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Proprioception Presentation

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PROPRIOCEPTION
SLT301 WEEK 2
ROSALIND ROGERS
Using a computer metaphor, inside our cortex, we
constantly ‘run a programme’ that creates an internal
model of where our body is, in real time.
This dynamic internal body map or schema captures an
accurate internal 3D representation of our body’s
dimensions, body mass –both at a macro and micro level
of detail.
It details our body posture and it’s positioning.
At a macro level we need to know
our body shape and place in
relation to our environment.
At a micro level, we need to know the
relationship of each part to another.
This may be where our fingers are to each other, or where our feet
are in relation to each other. It also includes small details.
For example, where our tongue position is in order to plan where to
begin to plan to produce a speech sound –is our tongue raised at
the back as for producing /k/ or is the tongue flattened out for
certain vowels? We need to know where our lips are in relation to
each other –open or closed- in order to bring a cup of tea safely to
our mouth.
How do we do this?
We process and interpret information from our
skeletal muscles and joints, which is using a
sense called proprioception –literally one’s own
perception of one’s body.
We also use other senses, where possible, to
build up and to check the accuracy of our
internal model.
We also use vision, touch and vestibular
information in order to make this internal model
as accurate as possible.
What makes the accuracy of this internal body model
so important?
In order to execute a movement correctly, you have to
work out a plan from your current body position.
So, starting to walk, do you need to stand up, change your
point of gravity, and where will you place your first step?
If your current body position is not accurately represented
in your CNS, then you will have to use a ‘trial and error’
approach to that motor action.
In summary, it is critically important for us as humans to
develop an accurate internal body representation, which
dynamically reflects real time changes in our body
position.
So, lets then explore proprioception
as the most essential sense for this
internal body model
As a sense, it does not give information
about our bodies when they are static.
However, any time that our muscles or
joints sense that our body or limb
position, or posture, has changed,
proprioceptive information is
communicated to our CNS.
What are the Receptors for Proprioception?
This has been introduced in Stage 4 of the Pathways and
Routes Unit, when we were looking at sensory feedback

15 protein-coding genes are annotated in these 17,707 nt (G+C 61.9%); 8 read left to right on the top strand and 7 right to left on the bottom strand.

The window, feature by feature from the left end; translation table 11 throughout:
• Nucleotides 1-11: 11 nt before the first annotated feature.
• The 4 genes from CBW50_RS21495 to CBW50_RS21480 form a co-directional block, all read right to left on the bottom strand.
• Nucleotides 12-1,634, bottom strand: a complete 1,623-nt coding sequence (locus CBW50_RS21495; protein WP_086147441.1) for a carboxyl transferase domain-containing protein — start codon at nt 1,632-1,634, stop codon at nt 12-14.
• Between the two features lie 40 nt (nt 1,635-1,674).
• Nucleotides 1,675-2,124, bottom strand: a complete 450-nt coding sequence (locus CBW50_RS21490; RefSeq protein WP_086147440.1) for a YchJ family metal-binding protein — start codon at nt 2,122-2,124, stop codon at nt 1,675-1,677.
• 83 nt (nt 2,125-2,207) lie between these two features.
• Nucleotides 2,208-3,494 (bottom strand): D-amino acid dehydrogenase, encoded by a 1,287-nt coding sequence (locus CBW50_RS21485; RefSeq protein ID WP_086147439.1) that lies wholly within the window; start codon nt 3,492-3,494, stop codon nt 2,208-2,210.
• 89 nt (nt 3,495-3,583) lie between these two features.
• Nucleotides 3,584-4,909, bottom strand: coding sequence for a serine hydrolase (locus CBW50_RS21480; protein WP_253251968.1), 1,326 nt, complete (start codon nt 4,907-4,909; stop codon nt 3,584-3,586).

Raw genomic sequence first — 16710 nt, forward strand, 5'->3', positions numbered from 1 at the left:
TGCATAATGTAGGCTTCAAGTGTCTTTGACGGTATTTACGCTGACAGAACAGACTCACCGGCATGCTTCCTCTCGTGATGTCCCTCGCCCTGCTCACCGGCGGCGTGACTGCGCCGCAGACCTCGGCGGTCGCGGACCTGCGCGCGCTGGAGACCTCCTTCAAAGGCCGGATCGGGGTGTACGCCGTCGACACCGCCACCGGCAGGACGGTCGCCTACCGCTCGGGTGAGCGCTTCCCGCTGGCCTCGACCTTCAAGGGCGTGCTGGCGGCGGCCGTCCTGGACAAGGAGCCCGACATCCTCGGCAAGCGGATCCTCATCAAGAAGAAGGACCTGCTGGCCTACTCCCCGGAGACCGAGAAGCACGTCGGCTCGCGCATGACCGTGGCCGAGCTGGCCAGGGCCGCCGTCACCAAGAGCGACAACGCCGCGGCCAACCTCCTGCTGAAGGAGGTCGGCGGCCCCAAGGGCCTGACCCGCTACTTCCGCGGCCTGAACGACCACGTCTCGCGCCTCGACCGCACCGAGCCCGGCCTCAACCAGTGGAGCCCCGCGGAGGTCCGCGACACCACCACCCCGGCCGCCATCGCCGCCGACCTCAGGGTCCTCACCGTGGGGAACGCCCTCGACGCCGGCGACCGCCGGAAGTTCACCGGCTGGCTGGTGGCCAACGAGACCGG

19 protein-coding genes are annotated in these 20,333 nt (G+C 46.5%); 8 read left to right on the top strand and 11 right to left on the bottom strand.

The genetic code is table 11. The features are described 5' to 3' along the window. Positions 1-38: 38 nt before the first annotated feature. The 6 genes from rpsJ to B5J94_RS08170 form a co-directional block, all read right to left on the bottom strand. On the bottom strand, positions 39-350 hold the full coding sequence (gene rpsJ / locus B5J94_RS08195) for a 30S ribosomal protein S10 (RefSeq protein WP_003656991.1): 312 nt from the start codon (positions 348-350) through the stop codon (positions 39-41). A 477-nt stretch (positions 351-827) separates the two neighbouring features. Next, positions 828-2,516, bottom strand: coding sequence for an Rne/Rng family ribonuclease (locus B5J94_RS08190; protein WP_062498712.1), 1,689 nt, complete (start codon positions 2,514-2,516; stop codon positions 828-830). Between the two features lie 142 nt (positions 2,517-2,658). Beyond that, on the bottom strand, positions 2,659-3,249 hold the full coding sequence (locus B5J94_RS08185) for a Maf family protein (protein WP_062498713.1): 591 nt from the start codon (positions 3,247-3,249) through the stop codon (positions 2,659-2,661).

from muscles and joints.
1.Muscle Spindles
2.Golgi Tendon Organs
3.Joint and Ligament receptors –Ruffini Endings
and Paciniform endings, also called Pacinian
corpuscles
What are the pathways for proprioception?
First need to draw out the difference between:
Subconscious proprioception; co-ordinates
basic postural control -POSTURE
Conscious proprioception: important for
complex motor activity which is cortically planned
and hence conscious; mainly in Dorsal Column
and to some extent Spino-Cervical KINAESTHESIA…movement
The conscious proprioception route from kinaesthesia
receptors travels in two general pathways
• Spinal Cord to Thalamus to Cerebral Cortex
• Spinal Cord to Cerebellum to Thalamus to Cortex.
The Dorsal Column Medial Lemniscal Tract (DCML) conveys
localised sensations of fine touch, vibration, two point discrimination,
and conscious proprioception from the skin and joints to the postcentral
gyrus of the cerebral cortex.
The Trigeminal Pathway carries somatosensory information from the
face, mouth, outer two thirds of the tongue and the dura mater covering
the brain. Conscious proprioceptive input travels along with discriminative
touch in the trigeminal lemniscus.
The Spinocerebellar Pathway
This pathway conveys unconscious proprioceptive information to the
cerebellum. It is an important tract because it allows us to make postural
adjustments when we are moving, without engaging our cortex.
Beyond the Pathways: What happens
at the Cortex?
Proprioception information is processed in three main
areas in the cortex:
1. The Motor Network, which is covered in the Motor
Control System notes in Stage 4 in the Pathways and
Routes Unit.
2. Somatosensory Cortex and the Specialised Parietal
system which is in the posterior parietal lobes and the
relevant association areas
3. Right Inferior Frontal to the Parietal Lobe network
HAPPENS IN PARALLEL!
Areas of the primary motor cortex are activated when
afferent muscle spindle information is being processed in the
parietal lobes.
1ST: the processing at the primary sensory area in
the somatosensory cortex.
2ND: the associative level where the incoming stimuli
is made sense of within that sensory system,
3RD: the integrative level, where the specific sensory
association areas exchange information within and across
the hemispheres.
This is in order to verify the accuracy of the internal
body model using all related senses’ information.
This is a video showing how children with proprioceptive challenges might
present
https://www.youtube.com/watch?v=b2iOliN3fAE
This is an excellent video presenting children with Sensory Processing
Disorder SPD
We will watch the intro and then from 5.27.
https://www.youtube.com/watch?v=D1G5ssZlVUw
https://www.youtube.com/watch?v=wvDi5B_7Cv0
What Proprioceptive pathway is not being tested in this typical
neuro exam?
Analyse these actions with respect to the use of this sense?
Scooter Board
https://www.youtube.com/watch?v=3plxeImXwyY
https://www.youtube.com/watch?v=Fg9X33
TNLkU
This is a 5 year old Ninja!
https://www.youtube.com/watch?v=tcQojvS
y_QM&t=415
This is the six year old Ninja!
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